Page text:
– State officials to follow up when torture and conspiracy allegations involve violations of state laws.

4. R = RESTITUTION/COMPENSATION for victims of US torture, kidnaping, imprisonment without trial, and other related abuses, inflicted either directly by U.S. agents, contractors, or by proxy states. The cases of Maher Arar in Canada, who was granted $9 million in compensation by the Canadian government, and Ahmed Agiza in Sweden, of $377,000, are early examples of restitution payments.Open US courts to such claims. Withdraw or severely restrict the doctrine of "state secrets" as a way of avoiding this litigation.

5. T = TREATMENT: Medical, psychological, and social welfare services to be provided to victims and their families, at government expense. This may be the one part of this program where the country is already reasonably well-prepared. A network of treatment centers for torture survivors is already in place. To meet the scale of the need, this network may require expansion.

NOW – ACTIONS:

1. NEVER let up: ending torture is a long-term project. Stay informed about torture issues.

2. ORGANIZE: Keep the issue of torture in the public arena:

– Form or join local committees and coalitions to pursue the end-torture agenda.

– Conduct public witness: vigils demonstrations, protests

– Organize forums and conferences

– Write letters to the editor; Op Eds, articles in local/regional media. Blog!

– Work in churches and professional groups for statements and actions to end torture.

– Press local and state officials for action at these levels

3. WORK on the government: Lobby Congress, the White House, and federal agencies to eradicate the roots and legacy of official torture

– Find supportive organizational partners among national groups; collaborate.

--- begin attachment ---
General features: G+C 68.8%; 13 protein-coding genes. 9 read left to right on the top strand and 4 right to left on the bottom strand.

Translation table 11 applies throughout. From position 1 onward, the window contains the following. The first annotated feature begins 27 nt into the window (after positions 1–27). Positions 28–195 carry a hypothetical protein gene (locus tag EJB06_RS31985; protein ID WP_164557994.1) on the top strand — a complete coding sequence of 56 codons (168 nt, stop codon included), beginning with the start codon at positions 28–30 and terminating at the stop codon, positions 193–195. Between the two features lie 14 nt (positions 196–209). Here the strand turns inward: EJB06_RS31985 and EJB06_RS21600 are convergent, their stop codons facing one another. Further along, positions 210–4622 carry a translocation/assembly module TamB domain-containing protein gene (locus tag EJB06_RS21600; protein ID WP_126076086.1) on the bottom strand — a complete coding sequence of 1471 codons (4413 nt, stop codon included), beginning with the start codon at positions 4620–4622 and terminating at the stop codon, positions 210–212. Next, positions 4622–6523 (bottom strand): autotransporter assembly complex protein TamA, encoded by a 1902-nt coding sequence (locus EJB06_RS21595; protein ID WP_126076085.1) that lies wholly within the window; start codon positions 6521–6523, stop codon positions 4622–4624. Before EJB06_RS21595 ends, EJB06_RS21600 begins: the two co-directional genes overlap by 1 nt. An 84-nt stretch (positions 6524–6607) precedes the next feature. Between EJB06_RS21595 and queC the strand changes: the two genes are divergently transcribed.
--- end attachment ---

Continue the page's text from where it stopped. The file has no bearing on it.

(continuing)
– Stay in touch with your US. Representatives & Senators; don’t let them evade the issue.

– Monitor international efforts, support and join with them when practical.

3 comments:

Peace Clown said...

Thank you for your wonderful outline. I think you've articulated it perfectly. I'm ready to START NOW!

Jesse said...

Solid analysis and great acronym! Thanks,
Carol Wickersham

Helena Cobban said...

Hi, Chuck, thanks for doing this. In general, the points you advocate are all excellent.

Just one small point on substance: "restitution", strictly speaking, is a return to the exact status quo ante: You stole my pen? When you give me that same pen back, still in good condition, that's restitution. If you give me another pen back instead, that's compensation.

So restitution, as such, is nearly always impossible after the commission of torture. You cannot simply return the tortured person and her/his family to the condition they were in before the torture. To that extent, the effects of torture are indelible. What you can do, however, is provide Reparation (= repair, in as holistic a way as we can think of it, including but not limited to financial reparations) to the harmed individual and her/his family.

At a broader level, I'm still trying to get my head around a campaign to "Stop" torture that comes with the buzzy acronym "START now." Start what? Start stopping? Let me think about this some more...

I really like the emphasis you put on transparency and accountability measures.

At a policy level, in addition to an executive order banning "enhanced interrogation techniques" I think it would be advisable to also demand the actual rescinding of the various Executive Orders allowing EITs that were issued by the Bush White House.